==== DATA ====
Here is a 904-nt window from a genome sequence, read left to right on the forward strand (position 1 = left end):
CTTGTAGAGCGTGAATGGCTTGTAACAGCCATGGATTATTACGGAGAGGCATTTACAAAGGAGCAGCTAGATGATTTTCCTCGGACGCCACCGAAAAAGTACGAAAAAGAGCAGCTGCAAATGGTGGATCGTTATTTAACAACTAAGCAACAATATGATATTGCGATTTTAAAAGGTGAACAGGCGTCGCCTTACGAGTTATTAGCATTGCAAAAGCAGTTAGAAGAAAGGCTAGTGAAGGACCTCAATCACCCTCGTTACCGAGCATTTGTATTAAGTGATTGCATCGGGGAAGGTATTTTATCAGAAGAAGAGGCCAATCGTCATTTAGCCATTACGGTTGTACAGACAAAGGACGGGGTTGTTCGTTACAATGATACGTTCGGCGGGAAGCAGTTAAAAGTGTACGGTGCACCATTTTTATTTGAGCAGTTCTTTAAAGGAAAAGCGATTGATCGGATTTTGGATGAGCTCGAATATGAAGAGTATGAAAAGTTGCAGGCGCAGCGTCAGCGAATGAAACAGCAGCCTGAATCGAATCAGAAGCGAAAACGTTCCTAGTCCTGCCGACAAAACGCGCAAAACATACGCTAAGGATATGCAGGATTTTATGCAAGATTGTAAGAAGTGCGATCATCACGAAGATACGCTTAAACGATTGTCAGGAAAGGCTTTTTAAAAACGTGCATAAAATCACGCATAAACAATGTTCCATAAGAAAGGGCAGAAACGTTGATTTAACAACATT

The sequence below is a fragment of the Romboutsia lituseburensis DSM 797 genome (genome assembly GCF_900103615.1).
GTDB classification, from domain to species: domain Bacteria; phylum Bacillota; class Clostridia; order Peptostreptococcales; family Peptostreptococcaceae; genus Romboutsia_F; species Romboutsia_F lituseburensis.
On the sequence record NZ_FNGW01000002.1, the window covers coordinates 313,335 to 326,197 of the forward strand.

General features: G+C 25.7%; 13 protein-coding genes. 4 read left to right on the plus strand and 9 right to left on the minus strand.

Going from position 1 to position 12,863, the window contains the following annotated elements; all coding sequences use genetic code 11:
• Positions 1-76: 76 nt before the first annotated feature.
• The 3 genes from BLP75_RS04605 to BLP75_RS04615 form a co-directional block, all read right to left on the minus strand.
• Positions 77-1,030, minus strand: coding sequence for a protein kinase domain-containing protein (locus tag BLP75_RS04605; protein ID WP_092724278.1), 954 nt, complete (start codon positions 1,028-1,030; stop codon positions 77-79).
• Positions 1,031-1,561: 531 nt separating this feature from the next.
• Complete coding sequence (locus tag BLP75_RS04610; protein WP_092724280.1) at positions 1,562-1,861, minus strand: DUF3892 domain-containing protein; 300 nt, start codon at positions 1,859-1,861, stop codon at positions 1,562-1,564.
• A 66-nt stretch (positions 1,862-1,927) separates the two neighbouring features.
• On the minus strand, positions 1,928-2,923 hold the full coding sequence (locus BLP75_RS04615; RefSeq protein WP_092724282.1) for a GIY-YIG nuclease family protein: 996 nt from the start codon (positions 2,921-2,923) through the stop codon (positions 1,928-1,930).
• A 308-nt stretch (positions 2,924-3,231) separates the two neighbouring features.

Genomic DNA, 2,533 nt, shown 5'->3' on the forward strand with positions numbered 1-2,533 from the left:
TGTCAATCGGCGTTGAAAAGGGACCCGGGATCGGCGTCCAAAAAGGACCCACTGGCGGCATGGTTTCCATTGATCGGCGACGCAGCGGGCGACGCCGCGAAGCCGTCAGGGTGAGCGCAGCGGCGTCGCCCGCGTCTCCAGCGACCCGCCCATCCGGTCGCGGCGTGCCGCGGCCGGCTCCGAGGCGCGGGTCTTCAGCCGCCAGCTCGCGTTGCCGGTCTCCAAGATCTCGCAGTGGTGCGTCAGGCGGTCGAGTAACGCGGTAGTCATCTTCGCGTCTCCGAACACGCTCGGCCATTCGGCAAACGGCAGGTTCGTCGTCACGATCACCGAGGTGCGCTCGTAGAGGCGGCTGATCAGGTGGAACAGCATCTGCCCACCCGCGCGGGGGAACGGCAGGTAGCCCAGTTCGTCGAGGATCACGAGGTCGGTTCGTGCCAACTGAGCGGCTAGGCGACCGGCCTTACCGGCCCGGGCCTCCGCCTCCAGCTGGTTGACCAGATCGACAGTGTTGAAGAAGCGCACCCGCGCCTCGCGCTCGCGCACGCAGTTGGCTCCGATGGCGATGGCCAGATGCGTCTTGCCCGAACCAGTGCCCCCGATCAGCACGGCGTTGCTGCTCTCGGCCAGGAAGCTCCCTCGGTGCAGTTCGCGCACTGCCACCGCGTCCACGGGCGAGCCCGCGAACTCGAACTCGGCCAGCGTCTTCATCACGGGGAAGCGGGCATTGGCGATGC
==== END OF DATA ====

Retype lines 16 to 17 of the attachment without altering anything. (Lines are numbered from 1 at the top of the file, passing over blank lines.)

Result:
Genomic DNA, 2,533 nt, shown 5'->3' on the forward strand with positions numbered 1-2,533 from the left:
TGTCAATCGGCGTTGAAAAGGGACCCGGGATCGGCGTCCAAAAAGGACCCACTGGCGGCATGGTTTCCATTGATCGGCGACGCAGCGGGCGACGCCGCGAAGCCGTCAGGGTGAGCGCAGCGGCGTCGCCCGCGTCTCCAGCGACCCGCCCATCCGGTCGCGGCGTGCCGCGGCCGGCTCCGAGGCGCGGGTCTTCAGCCGCCAGCTCGCGTTGCCGGTCTCCAAGATCTCGCAGTGGTGCGTCAGGCGGTCGAGTAACGCGGTAGTCATCTTCGCGTCTCCGAACACGCTCGGCCATTCGGCAAACGGCAGGTTCGTCGTCACGATCACCGAGGTGCGCTCGTAGAGGCGGCTGATCAGGTGGAACAGCATCTGCCCACCCGCGCGGGGGAACGGCAGGTAGCCCAGTTCGTCGAGGATCACGAGGTCGGTTCGTGCCAACTGAGCGGCTAGGCGACCGGCCTTACCGGCCCGGGCCTCCGCCTCCAGCTGGTTGACCAGATCGACAGTGTTGAAGAAGCGCACCCGCGCCTCGCGCTCGCGCACGCAGTTGGCTCCGATGGCGATGGCCAGATGCGTCTTGCCCGAACCAGTGCCCCCGATCAGCACGGCGTTGCTGCTCTCGGCCAGGAAGCTCCCTCGGTGCAGTTCGCGCACTGCCACCGCGTCCACGGGCGAGCCCGCGAACTCGAACTCGGCCAGCGTCTTCATCACGGGGAAGCGGGCATTGGCGATGC